After finishing a language high school he enrolled in the Faculty of Graphics and Design program in Zagreb. He never finished his studies there because he founded a studio and started working. Now, at 31, he’s back to college to try to complete his degree. He is doing this because of his desire to constantly learn, improve himself and evolve as a man and artist. “I never made a list of things I should achieve in my lifetime. I don’t bother myself with that.” One thing he wishes he did do though was attend music school to learn to play a musical instrument.
Koncar did attend a film school at night in addition to different drawing workshops. One of his biggest influences though was Frano Radak, an art professor with whom he studied painting for four years. “Working with Radak has [had the most affect on] my view of art and my creativity today,” he said.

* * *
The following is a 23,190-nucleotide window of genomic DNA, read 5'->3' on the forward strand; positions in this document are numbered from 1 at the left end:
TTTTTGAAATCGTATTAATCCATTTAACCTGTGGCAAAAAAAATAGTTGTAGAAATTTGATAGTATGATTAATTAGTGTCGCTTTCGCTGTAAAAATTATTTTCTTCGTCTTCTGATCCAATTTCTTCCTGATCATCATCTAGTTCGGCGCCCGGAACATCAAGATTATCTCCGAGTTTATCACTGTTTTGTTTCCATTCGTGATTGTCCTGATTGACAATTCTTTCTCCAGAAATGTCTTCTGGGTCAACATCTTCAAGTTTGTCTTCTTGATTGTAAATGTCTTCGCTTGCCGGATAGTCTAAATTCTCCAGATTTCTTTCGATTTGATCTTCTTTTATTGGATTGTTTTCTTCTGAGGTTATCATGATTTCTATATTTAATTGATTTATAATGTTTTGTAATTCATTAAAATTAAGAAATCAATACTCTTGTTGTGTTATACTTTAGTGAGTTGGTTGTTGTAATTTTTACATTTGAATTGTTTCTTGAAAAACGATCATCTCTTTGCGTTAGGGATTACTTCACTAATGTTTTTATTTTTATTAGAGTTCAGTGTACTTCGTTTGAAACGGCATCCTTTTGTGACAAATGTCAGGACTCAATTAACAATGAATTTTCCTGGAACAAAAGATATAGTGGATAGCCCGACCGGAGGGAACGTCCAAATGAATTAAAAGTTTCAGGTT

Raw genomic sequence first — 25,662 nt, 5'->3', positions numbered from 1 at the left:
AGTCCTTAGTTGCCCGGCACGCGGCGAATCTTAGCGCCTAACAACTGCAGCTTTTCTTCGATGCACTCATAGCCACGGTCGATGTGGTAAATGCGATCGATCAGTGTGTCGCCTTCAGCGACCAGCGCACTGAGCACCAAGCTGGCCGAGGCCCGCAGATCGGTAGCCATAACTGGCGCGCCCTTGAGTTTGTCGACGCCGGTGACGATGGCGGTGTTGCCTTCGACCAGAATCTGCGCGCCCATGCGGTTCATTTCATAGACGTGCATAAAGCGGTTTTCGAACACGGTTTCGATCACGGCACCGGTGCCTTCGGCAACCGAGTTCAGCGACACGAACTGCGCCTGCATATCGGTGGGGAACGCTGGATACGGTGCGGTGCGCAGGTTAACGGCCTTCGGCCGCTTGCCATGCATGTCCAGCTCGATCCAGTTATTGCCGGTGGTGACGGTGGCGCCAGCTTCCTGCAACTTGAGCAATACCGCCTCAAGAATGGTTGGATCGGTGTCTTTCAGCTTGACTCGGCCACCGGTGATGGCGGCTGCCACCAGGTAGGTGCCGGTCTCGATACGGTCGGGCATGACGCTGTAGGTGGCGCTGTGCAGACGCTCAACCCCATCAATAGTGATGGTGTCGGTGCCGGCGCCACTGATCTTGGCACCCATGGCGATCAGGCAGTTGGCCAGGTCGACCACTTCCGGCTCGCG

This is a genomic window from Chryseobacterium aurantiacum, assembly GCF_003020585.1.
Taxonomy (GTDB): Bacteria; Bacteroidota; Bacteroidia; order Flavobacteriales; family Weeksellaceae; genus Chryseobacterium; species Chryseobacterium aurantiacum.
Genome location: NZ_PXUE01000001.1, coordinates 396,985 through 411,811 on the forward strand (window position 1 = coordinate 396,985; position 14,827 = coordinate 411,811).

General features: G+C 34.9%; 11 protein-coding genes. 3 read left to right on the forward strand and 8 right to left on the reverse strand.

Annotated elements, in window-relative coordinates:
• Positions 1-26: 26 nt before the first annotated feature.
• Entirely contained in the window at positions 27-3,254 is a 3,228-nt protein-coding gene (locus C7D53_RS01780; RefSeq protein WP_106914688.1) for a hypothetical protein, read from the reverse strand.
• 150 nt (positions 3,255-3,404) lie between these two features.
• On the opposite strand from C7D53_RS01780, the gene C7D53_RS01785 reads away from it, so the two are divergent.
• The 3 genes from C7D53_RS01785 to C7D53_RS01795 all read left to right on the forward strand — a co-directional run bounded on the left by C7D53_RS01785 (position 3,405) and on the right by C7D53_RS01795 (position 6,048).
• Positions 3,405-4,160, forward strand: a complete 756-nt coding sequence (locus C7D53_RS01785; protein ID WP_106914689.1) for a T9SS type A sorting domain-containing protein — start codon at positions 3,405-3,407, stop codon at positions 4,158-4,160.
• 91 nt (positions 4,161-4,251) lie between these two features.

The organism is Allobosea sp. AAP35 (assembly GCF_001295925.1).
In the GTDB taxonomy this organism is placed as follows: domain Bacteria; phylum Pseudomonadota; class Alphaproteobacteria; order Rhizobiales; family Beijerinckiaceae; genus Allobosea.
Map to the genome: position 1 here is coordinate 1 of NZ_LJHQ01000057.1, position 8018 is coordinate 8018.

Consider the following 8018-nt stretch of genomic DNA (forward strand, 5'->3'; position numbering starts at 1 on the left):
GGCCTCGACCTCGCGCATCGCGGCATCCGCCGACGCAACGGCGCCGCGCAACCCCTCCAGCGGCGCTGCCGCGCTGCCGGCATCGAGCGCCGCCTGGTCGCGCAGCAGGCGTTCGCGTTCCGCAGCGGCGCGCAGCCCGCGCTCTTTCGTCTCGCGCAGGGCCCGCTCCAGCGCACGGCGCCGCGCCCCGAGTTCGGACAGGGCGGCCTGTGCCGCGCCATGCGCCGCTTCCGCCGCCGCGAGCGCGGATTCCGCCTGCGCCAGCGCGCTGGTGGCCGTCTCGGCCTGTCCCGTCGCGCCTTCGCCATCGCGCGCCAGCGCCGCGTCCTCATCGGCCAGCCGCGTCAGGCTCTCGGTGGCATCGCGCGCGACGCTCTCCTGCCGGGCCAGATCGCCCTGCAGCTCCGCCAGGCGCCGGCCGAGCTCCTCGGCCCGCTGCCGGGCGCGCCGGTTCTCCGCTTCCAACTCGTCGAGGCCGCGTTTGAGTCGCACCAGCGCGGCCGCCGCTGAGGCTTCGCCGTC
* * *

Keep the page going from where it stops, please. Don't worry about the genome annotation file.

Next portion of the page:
In 2003 Koncar started Studio Revolucija or Studio Revolution, with two college friends, Gorjan Agačević and Ozren Crnogorac. What started out as a small three-man company run out of a garage has more than doubled in size and they now take on projects from graphic design, complex web applications and web development to interactive multimedia experiences, educational CD-ROMs and multiplayer games. In fact, one of his favorite projects was the CD-ROM “Tesla’s Day,” which is about the life and work of Nikola Tesla, a great inventor from Croatia. He threw himself into the research required and the collection of all of the materials he needed to produce this educational piece. It’s no doubt that this project holds a special place in his heart. Not only was he able to learn more about the life and work of this talented man, but he was creating something that allowed primary and high school students as well as their teachers the opportunity to learn about this ‘unmatched genius’ as his contemporaries called him [whose] discoveries shaped significantly the life style of the people of the 20th [and] 21st century.”